Feldman brings client focus, discipline to GCI Group

As CEO of GCI Group since 1997, Bob Feldman strikes a balance for the firm by putting as much focus on running the business side efficiently as he does on serving GCI's clients.

As CEO of GCI Group since 1997, Bob Feldman strikes a balance for the firm by putting as much focus on running the business side efficiently as he does on serving GCI's clients.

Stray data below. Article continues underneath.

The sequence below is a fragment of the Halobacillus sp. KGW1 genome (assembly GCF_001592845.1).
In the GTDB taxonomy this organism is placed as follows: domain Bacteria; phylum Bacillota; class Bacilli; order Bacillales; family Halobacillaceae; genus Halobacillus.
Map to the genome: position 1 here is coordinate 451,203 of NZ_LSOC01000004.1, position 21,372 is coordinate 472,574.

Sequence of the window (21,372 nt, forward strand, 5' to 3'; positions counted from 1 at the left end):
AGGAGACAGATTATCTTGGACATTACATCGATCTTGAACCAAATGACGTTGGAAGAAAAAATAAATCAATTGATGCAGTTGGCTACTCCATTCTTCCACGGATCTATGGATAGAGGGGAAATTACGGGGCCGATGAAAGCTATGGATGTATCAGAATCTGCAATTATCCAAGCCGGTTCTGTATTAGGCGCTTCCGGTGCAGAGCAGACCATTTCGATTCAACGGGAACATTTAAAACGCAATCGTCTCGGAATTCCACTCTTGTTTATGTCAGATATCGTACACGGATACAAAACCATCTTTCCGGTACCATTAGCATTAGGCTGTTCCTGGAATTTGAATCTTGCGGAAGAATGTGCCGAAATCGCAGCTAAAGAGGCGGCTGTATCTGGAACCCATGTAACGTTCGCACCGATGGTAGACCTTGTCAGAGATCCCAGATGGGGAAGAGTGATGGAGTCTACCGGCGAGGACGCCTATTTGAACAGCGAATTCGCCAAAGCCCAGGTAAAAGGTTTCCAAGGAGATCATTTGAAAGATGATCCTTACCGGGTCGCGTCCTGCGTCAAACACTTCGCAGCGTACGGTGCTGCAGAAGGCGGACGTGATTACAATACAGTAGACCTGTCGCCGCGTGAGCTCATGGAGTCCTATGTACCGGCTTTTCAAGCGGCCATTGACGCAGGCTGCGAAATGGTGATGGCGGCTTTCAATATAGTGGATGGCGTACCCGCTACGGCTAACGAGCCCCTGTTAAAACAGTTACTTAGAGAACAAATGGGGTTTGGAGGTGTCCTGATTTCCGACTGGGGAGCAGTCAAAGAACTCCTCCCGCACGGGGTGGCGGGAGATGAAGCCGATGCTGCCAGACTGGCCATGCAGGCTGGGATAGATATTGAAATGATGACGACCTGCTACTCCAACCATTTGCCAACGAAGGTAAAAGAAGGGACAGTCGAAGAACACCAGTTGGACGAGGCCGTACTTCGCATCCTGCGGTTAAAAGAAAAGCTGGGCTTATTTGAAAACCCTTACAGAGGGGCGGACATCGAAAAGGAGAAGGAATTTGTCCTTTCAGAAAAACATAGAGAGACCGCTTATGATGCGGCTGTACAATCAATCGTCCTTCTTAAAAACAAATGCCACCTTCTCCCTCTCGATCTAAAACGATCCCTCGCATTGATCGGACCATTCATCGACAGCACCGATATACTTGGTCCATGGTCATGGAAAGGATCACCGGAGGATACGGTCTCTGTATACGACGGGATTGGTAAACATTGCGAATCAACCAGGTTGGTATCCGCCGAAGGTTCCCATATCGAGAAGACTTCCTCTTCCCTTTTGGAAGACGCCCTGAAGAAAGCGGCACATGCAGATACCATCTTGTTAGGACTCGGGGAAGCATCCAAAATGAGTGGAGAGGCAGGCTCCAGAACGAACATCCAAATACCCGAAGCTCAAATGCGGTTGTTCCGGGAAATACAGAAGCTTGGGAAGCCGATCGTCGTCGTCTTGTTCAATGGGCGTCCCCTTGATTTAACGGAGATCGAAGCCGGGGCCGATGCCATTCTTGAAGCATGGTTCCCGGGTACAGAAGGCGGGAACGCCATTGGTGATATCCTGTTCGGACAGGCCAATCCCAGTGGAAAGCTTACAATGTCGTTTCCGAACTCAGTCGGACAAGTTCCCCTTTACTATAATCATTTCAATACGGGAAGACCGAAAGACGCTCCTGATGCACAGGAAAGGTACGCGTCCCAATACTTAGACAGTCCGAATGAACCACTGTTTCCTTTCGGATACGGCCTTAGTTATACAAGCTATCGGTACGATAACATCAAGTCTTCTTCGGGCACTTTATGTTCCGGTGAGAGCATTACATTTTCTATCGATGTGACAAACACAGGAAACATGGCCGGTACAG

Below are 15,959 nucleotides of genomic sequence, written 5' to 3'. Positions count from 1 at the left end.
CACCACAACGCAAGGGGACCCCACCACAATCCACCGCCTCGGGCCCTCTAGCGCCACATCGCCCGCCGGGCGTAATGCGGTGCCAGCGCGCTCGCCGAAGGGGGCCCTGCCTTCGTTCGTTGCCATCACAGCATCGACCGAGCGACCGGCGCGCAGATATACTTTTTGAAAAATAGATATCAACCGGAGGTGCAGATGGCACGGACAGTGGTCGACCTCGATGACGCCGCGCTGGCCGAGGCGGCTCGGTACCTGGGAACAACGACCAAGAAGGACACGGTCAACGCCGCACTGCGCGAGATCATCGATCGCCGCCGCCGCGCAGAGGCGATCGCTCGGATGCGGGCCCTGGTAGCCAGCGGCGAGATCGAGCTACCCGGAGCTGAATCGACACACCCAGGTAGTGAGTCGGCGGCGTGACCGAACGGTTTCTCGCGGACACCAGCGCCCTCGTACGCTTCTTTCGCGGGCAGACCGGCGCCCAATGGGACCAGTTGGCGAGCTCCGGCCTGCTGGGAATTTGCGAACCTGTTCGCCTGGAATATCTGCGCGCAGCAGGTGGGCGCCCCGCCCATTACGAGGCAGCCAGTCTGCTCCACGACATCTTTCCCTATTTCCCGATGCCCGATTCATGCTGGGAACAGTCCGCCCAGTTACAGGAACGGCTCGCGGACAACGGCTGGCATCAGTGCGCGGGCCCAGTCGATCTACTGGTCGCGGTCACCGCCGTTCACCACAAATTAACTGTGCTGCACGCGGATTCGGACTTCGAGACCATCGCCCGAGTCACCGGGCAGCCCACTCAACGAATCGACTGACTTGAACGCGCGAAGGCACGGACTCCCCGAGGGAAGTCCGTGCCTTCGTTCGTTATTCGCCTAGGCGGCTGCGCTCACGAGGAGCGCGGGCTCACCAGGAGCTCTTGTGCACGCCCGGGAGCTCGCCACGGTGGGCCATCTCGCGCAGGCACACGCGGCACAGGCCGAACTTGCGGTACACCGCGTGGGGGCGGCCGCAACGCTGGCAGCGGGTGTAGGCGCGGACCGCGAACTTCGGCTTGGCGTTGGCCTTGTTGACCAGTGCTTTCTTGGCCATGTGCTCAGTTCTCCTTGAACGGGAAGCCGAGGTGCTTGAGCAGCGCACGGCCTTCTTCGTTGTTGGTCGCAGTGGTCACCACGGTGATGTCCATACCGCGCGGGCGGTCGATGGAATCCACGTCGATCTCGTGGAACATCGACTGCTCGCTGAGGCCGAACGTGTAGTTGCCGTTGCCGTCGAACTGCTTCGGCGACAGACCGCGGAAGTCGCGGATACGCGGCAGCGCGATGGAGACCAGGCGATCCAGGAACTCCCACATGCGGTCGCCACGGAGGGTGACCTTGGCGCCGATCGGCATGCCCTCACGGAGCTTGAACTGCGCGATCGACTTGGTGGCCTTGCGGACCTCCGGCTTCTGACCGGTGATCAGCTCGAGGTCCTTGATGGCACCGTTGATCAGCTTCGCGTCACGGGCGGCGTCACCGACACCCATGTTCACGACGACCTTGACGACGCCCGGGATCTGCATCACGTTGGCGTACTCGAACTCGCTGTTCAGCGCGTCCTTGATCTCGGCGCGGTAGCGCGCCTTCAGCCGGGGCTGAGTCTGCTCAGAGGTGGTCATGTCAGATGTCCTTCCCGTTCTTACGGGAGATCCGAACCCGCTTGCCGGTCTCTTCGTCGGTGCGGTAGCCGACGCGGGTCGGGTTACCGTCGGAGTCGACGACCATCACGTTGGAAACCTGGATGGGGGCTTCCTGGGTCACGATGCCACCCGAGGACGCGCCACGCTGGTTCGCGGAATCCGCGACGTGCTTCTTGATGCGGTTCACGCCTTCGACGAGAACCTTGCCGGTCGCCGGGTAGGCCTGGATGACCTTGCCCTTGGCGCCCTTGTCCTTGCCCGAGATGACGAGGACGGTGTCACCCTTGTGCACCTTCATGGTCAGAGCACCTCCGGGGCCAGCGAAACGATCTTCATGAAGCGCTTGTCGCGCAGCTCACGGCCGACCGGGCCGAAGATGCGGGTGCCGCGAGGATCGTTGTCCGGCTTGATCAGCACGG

Ed Meyer, CEO of Grey Global Group, met Bob Feldman in the summer of 1996 while keeping his eye out for up-and-comers he might like to poach. A year later, when he initiated a search for a CEO of GCI Group, he says, Feldman was his first choice. "The more people I saw," he says, "the more I became convinced that my first instinct was right." Feldman's path has been parceled out between three firms over his 26 years in the business. There has been some recent industry conjecture about where Feldman might land or how GCI might change if the sale of Grey to a bidder yet to be named happens. Meanwhile, Feldman maintains it is business as usual at GCI. Brooklyn-raised and educated at Utica College in New York, he began his career at Burson-Marsteller, building his skills on the large Owens Corning business. Harold Burson, who was CEO during Feldman's tenure, calls him "a first-rate guy who did a terrific job for us," citing his work on that account in particular. "I learned a couple of lessons from [Owens Corning]," Feldman says. "Sometimes the best accounts to work on are the least sexy brands. We did some terrific stuff [on that account] that I think was really state-of-the-art. Others that were sexier, household names were nightmarish clients." The other lesson was to take good care of longstanding clients. "I don't want them ever waking up and thinking we take their business for granted," he says. Pam Pollace, VP of corporate communications at Intel, has been working with GCI for six years for consumer media outreach. GCI recently invested in a forum with key agency staff and Intel to brainstorm some new approaches. "What Bob brings to the conversations that he and I have," Pollace notes, "[is that] he's very open to new thinking and understands where we want to take the function." When Ketchum approached Feldman, the opportunity to head up the firm's New York office proved too enticing to forgo. Ten years at that firm were punctuated with successful wins of such clients as American Express and the formalizing of the agency's "best teams" approach, which pulled in talent across disciplines to service business. It's a philosophy he still espouses, one that has become increasingly embraced across the industry. "You need an organization that breaks down barriers and people who understand that it's part of the DNA," Feldman explains. "Agencies have historically managed to create lots of barriers to doing something that ought to be so simple and obvious." Among those who know him well, Feldman is highly regarded for his keen intellect and strong motivational skills. "He's one of the sharpest minds I have ever worked with," says Rob Flaherty, Ketchum senior partner, who has known Feldman since 1977 and worked with him at Burson before being hired by him at Ketchum. "He's very fair. He looks out for you. He makes people feel good about the work they're doing." Though content at Ketchum, Feldman found himself courted by Visa USA to head up marketing. Tempting though it was, he was drawn to Meyer's offer to take up the reigns at GCI. Jack Bergen (now at Siemens) had held the top post until 1997, and an internal committee of three executives had been running things in the interim. "We all knew this was a wonderful way to bring people together, but a lousy way to manage a business over time," Meyer recalls. "It was a way to give me time to sort out my thoughts." Meyer says it was time well spent. "[Feldman] is a very inspirational leader, by far the best man we've had running the business. He brought up the disciplines and client focus. That has allowed us to develop into a first-class organization." The acquisition of Austin, TX-based Read Poland in 2001, Meyer says, has been one notable highlight, affirmed that same year when the office won the Dell business in the US. Feldman attributes the success of that to the fact that GCI and Julian Read "shared, healthy respect for the history of Read Poland, as well as a commitment to dynamic change going forward." Feldman brought in Jeff Hunt, another former Burson colleague, to work with Read and eventually take over the office. Hunt's early training with Feldman has endured to this day. "You catch yourself at moments in front of clients when you say something and you think, 'That's Bob,'" says Hunt. "He sort of ingrained things in you during your early days." The acquisition of San Francisco-based Kamer-Singer in 1999 has not been as successful. The office lost both principals and has turned over several GMs since. Feldman attributes many of the problems to the general market conditions that followed the purchase. Sam Singer, now president of Singer Associates, who calls the experience "instructive for all of us," says Feldman is "a dedicated professional and great PR strategist." Though known for his self-confidence, Hunt says, Feldman wants to share the spotlight and becomes annoyed when others don't "step up." Decorating his office is a series of photographs he took on an African safari. Grimacing in good humor at the tongue-in-cheek suggestion that a profile headline should read, "Feldman hunts for big game," he proceeds to give credit for the pictures to the new camera he bought for the trip. He clearly enjoys being part of organizations that are in a state of positive transformation, as he says was the case at Burson and Ketchum. Fundamentally he is an agency guy, where he says "you are much more in control of your destiny." But it is obvious that he also seeks to flex his intellectual muscle over running the business, and not just servicing clients - puzzling out the best ways to propel the firm to the next level. In that context, it's easy to see why the ongoing challenges for GCI keep him engaged as the firm strives to compete against more established brands. "We need to pursue a strategy with great clarity and passion," he stresses. "So when clients get to know us, they are compelled to retain us." Bob Feldman 1997-present GCI Group, CEO 1987-1997 Ketchum, various levels to EVP 1978-1987 Burson-Marsteller, entry level to SVP